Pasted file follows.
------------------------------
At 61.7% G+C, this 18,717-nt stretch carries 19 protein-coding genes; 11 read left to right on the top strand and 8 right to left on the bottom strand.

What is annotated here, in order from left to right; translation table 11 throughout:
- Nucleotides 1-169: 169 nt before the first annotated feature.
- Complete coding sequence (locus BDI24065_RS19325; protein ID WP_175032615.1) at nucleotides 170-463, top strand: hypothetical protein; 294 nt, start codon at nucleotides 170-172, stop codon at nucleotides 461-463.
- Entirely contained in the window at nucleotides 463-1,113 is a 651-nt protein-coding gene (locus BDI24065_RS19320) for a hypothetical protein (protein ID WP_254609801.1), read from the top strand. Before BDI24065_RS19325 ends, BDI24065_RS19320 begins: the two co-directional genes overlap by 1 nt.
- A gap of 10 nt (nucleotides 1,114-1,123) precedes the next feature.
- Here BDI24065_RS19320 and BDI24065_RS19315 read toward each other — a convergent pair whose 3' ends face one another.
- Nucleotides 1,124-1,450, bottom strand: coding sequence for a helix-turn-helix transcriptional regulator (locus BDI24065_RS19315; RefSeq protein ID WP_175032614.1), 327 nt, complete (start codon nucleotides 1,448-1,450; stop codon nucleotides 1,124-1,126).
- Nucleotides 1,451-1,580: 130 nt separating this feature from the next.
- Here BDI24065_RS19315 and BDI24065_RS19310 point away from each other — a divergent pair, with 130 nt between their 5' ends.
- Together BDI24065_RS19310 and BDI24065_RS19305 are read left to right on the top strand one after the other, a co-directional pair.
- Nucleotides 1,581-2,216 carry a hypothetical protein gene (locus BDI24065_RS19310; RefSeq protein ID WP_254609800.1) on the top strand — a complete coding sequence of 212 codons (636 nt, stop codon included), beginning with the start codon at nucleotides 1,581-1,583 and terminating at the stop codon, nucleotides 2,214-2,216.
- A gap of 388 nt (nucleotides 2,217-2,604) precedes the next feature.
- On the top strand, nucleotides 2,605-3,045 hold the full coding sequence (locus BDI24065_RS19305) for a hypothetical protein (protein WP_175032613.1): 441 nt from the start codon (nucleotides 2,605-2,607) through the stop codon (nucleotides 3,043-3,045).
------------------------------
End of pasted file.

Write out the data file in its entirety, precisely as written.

At 61.7% G+C, this 18,717-nt stretch carries 19 protein-coding genes; 11 read left to right on the top strand and 8 right to left on the bottom strand.

What is annotated here, in order from left to right; translation table 11 throughout:
- Nucleotides 1-169: 169 nt before the first annotated feature.
- Complete coding sequence (locus BDI24065_RS19325; protein ID WP_175032615.1) at nucleotides 170-463, top strand: hypothetical protein; 294 nt, start codon at nucleotides 170-172, stop codon at nucleotides 461-463.
- Entirely contained in the window at nucleotides 463-1,113 is a 651-nt protein-coding gene (locus BDI24065_RS19320) for a hypothetical protein (protein ID WP_254609801.1), read from the top strand. Before BDI24065_RS19325 ends, BDI24065_RS19320 begins: the two co-directional genes overlap by 1 nt.
- A gap of 10 nt (nucleotides 1,114-1,123) precedes the next feature.
- Here BDI24065_RS19320 and BDI24065_RS19315 read toward each other — a convergent pair whose 3' ends face one another.
- Nucleotides 1,124-1,450, bottom strand: coding sequence for a helix-turn-helix transcriptional regulator (locus BDI24065_RS19315; RefSeq protein ID WP_175032614.1), 327 nt, complete (start codon nucleotides 1,448-1,450; stop codon nucleotides 1,124-1,126).
- Nucleotides 1,451-1,580: 130 nt separating this feature from the next.
- Here BDI24065_RS19315 and BDI24065_RS19310 point away from each other — a divergent pair, with 130 nt between their 5' ends.
- Together BDI24065_RS19310 and BDI24065_RS19305 are read left to right on the top strand one after the other, a co-directional pair.
- Nucleotides 1,581-2,216 carry a hypothetical protein gene (locus BDI24065_RS19310; RefSeq protein ID WP_254609800.1) on the top strand — a complete coding sequence of 212 codons (636 nt, stop codon included), beginning with the start codon at nucleotides 1,581-1,583 and terminating at the stop codon, nucleotides 2,214-2,216.
- A gap of 388 nt (nucleotides 2,217-2,604) precedes the next feature.
- On the top strand, nucleotides 2,605-3,045 hold the full coding sequence (locus BDI24065_RS19305) for a hypothetical protein (protein WP_175032613.1): 441 nt from the start codon (nucleotides 2,605-2,607) through the stop codon (nucleotides 3,043-3,045).